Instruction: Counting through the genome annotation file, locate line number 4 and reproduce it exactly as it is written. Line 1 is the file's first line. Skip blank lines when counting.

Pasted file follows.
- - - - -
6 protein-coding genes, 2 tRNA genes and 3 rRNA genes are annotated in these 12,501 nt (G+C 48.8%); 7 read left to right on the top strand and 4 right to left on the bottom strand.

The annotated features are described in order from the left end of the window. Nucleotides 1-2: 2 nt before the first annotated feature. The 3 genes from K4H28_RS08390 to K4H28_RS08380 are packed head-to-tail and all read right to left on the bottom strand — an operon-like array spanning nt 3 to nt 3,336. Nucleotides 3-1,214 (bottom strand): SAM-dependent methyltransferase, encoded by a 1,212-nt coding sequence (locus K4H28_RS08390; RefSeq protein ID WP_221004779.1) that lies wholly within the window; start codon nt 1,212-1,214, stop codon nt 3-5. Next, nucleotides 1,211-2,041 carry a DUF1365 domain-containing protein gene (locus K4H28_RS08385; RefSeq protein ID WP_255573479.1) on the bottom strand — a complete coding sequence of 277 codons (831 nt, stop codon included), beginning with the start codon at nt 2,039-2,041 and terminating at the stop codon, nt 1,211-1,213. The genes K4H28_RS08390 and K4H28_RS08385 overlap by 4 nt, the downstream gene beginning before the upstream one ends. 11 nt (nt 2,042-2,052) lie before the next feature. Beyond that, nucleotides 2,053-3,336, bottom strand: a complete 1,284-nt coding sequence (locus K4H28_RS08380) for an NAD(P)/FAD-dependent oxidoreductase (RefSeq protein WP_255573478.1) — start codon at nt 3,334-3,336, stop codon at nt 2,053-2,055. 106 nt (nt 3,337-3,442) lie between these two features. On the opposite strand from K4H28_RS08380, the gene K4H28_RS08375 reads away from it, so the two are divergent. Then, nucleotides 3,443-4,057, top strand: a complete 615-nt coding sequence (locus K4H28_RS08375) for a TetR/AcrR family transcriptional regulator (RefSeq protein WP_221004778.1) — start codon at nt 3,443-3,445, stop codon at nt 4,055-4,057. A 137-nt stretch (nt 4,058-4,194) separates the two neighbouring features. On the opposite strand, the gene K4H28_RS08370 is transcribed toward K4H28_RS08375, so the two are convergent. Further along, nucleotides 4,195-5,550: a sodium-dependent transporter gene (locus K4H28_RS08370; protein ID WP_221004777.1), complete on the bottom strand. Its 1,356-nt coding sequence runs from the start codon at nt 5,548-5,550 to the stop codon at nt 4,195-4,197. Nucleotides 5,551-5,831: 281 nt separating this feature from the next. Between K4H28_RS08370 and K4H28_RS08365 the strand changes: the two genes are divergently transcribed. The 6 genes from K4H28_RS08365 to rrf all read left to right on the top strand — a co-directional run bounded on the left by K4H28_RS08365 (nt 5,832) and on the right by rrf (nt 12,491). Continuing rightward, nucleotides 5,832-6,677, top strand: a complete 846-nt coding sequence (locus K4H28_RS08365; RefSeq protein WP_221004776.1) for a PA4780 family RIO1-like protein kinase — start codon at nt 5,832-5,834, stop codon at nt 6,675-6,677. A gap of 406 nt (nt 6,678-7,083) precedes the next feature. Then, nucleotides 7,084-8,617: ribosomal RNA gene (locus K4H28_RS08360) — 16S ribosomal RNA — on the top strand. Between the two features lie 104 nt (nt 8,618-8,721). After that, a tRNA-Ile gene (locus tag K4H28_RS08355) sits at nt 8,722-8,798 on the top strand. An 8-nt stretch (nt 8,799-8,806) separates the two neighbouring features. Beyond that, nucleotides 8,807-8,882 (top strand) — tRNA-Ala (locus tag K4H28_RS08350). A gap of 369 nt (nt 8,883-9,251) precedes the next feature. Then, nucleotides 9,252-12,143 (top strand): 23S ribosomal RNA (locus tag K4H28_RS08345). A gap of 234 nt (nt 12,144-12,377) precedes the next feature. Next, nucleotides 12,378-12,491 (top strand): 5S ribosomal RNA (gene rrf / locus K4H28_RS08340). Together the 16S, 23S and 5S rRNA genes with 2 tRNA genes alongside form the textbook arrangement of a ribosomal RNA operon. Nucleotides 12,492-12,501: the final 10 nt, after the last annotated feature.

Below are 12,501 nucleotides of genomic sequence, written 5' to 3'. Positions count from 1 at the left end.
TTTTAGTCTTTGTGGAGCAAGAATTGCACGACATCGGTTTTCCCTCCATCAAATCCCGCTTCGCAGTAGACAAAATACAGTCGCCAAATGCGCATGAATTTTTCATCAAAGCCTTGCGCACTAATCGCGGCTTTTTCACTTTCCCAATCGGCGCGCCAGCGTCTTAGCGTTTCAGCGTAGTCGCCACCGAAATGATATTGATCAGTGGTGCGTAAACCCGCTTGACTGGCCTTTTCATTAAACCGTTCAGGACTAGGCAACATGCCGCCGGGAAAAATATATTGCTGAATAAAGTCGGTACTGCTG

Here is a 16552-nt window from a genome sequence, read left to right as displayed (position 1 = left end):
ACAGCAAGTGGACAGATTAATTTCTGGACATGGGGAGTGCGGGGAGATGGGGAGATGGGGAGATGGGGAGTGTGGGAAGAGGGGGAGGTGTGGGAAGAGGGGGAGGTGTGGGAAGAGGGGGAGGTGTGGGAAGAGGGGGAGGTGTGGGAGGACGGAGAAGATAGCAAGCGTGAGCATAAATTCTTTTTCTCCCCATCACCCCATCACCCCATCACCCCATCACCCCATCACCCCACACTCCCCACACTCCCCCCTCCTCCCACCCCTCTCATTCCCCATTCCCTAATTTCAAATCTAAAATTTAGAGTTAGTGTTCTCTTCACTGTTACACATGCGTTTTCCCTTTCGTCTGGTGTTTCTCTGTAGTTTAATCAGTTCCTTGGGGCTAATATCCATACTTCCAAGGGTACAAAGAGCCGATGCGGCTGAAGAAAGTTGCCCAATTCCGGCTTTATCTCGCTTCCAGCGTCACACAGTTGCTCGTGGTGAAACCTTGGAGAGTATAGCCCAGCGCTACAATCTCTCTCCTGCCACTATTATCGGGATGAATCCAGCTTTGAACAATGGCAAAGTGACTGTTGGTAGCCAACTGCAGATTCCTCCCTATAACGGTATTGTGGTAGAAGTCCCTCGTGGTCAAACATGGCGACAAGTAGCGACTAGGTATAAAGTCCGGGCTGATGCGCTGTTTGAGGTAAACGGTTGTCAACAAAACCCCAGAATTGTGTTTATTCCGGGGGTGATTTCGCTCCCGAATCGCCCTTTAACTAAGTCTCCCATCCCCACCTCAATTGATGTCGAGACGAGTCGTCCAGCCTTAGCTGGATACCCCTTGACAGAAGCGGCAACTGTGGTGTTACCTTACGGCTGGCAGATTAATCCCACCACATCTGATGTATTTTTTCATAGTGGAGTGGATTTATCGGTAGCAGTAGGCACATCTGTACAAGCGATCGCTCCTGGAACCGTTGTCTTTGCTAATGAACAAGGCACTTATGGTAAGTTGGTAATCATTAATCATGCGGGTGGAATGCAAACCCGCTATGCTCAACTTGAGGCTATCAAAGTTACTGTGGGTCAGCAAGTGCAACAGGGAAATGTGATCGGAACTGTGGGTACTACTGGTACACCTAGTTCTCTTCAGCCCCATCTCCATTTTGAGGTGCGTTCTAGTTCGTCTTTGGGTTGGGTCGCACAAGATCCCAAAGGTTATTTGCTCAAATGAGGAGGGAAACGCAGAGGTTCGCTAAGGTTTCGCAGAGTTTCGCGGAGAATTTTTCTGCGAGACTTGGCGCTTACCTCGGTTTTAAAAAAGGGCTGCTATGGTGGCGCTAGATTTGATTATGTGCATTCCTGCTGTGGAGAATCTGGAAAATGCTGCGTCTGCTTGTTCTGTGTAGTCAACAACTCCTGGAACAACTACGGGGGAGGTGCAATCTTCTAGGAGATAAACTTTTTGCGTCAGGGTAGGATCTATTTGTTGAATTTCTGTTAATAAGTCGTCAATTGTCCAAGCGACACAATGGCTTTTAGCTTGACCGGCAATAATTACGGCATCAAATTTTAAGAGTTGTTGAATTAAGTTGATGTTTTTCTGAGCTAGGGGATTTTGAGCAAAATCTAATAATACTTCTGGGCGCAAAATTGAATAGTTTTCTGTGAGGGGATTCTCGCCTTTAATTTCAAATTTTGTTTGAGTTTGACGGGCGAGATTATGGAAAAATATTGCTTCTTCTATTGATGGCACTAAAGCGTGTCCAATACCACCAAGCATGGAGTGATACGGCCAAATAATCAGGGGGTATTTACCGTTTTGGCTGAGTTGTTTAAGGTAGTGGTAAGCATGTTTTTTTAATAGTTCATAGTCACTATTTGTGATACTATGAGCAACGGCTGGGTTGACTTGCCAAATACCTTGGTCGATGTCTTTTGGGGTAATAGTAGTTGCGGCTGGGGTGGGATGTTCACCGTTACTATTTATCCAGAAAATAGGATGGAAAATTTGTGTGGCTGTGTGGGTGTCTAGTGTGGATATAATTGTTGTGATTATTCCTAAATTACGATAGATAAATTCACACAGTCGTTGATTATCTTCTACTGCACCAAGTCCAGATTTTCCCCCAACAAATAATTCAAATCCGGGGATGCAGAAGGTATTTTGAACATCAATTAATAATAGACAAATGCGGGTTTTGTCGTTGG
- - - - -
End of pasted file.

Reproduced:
TTTTAGTCTTTGTGGAGCAAGAATTGCACGACATCGGTTTTCCCTCCATCAAATCCCGCTTCGCAGTAGACAAAATACAGTCGCCAAATGCGCATGAATTTTTCATCAAAGCCTTGCGCACTAATCGCGGCTTTTTCACTTTCCCAATCGGCGCGCCAGCGTCTTAGCGTTTCAGCGTAGTCGCCACCGAAATGATATTGATCAGTGGTGCGTAAACCCGCTTGACTGGCCTTTTCATTAAACCGTTCAGGACTAGGCAACATGCCGCCGGGAAAAATATATTGCTGAATAAAGTCGGTACTGCTG